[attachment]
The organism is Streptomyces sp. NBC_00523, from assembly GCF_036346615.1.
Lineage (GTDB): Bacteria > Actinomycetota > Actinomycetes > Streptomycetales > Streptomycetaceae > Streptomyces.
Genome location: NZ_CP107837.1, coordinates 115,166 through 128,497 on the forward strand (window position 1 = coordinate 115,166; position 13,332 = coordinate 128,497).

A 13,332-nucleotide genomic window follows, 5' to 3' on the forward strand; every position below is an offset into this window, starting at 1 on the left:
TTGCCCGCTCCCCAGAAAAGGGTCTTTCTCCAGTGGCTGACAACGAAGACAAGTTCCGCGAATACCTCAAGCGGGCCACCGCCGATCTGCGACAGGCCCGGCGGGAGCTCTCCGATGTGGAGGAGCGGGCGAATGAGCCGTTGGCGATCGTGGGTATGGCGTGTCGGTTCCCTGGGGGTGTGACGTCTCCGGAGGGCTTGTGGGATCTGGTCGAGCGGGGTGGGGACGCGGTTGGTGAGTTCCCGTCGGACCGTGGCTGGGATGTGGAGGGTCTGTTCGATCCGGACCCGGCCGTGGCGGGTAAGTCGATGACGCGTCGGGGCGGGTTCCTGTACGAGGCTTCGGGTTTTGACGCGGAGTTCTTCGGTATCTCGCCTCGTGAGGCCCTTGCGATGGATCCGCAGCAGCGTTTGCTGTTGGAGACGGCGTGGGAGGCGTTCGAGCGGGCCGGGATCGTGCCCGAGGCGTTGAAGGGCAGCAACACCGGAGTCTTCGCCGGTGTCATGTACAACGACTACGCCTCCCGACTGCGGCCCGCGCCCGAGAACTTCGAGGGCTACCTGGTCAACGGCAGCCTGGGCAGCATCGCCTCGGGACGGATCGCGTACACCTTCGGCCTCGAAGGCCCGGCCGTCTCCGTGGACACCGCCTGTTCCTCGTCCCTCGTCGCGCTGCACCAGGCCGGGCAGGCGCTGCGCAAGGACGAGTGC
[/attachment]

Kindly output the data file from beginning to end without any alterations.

The organism is Streptomyces sp. NBC_00523, from assembly GCF_036346615.1.
Lineage (GTDB): Bacteria > Actinomycetota > Actinomycetes > Streptomycetales > Streptomycetaceae > Streptomyces.
Genome location: NZ_CP107837.1, coordinates 115,166 through 128,497 on the forward strand (window position 1 = coordinate 115,166; position 13,332 = coordinate 128,497).

A 13,332-nucleotide genomic window follows, 5' to 3' on the forward strand; every position below is an offset into this window, starting at 1 on the left:
TTGCCCGCTCCCCAGAAAAGGGTCTTTCTCCAGTGGCTGACAACGAAGACAAGTTCCGCGAATACCTCAAGCGGGCCACCGCCGATCTGCGACAGGCCCGGCGGGAGCTCTCCGATGTGGAGGAGCGGGCGAATGAGCCGTTGGCGATCGTGGGTATGGCGTGTCGGTTCCCTGGGGGTGTGACGTCTCCGGAGGGCTTGTGGGATCTGGTCGAGCGGGGTGGGGACGCGGTTGGTGAGTTCCCGTCGGACCGTGGCTGGGATGTGGAGGGTCTGTTCGATCCGGACCCGGCCGTGGCGGGTAAGTCGATGACGCGTCGGGGCGGGTTCCTGTACGAGGCTTCGGGTTTTGACGCGGAGTTCTTCGGTATCTCGCCTCGTGAGGCCCTTGCGATGGATCCGCAGCAGCGTTTGCTGTTGGAGACGGCGTGGGAGGCGTTCGAGCGGGCCGGGATCGTGCCCGAGGCGTTGAAGGGCAGCAACACCGGAGTCTTCGCCGGTGTCATGTACAACGACTACGCCTCCCGACTGCGGCCCGCGCCCGAGAACTTCGAGGGCTACCTGGTCAACGGCAGCCTGGGCAGCATCGCCTCGGGACGGATCGCGTACACCTTCGGCCTCGAAGGCCCGGCCGTCTCCGTGGACACCGCCTGTTCCTCGTCCCTCGTCGCGCTGCACCAGGCCGGGCAGGCGCTGCGCAAGGACGAGTGC